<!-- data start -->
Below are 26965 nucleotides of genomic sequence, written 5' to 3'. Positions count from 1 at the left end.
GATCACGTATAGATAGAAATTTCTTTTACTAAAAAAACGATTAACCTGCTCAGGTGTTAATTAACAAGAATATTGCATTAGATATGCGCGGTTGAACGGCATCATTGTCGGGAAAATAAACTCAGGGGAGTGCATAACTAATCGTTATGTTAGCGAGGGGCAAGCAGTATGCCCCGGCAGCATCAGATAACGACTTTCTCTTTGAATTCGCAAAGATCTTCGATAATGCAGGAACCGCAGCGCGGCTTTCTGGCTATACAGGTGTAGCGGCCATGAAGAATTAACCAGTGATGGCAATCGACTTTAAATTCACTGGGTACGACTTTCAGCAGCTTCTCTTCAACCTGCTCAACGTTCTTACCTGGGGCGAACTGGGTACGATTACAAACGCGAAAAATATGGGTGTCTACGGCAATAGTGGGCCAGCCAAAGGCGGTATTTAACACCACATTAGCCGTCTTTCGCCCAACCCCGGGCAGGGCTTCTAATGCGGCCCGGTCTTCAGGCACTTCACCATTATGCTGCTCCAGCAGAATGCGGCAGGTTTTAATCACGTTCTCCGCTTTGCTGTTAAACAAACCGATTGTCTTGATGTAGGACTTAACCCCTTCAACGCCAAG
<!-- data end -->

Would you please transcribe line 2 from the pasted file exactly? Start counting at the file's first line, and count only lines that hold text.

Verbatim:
GATCACGTATAGATAGAAATTTCTTTTACTAAAAAAACGATTAACCTGCTCAGGTGTTAATTAACAAGAATATTGCATTAGATATGCGCGGTTGAACGGCATCATTGTCGGGAAAATAAACTCAGGGGAGTGCATAACTAATCGTTATGTTAGCGAGGGGCAAGCAGTATGCCCCGGCAGCATCAGATAACGACTTTCTCTTTGAATTCGCAAAGATCTTCGATAATGCAGGAACCGCAGCGCGGCTTTCTGGCTATACAGGTGTAGCGGCCATGAAGAATTAACCAGTGATGGCAATCGACTTTAAATTCACTGGGTACGACTTTCAGCAGCTTCTCTTCAACCTGCTCAACGTTCTTACCTGGGGCGAACTGGGTACGATTACAAACGCGAAAAATATGGGTGTCTACGGCAATAGTGGGCCAGCCAAAGGCGGTATTTAACACCACATTAGCCGTCTTTCGCCCAACCCCGGGCAGGGCTTCTAATGCGGCCCGGTCTTCAGGCACTTCACCATTATGCTGCTCCAGCAGAATGCGGCAGGTTTTAATCACGTTCTCCGCTTTGCTGTTAAACAAACCGATTGTCTTGATGTAGGACTTAACCCCTTCAACGCCAAG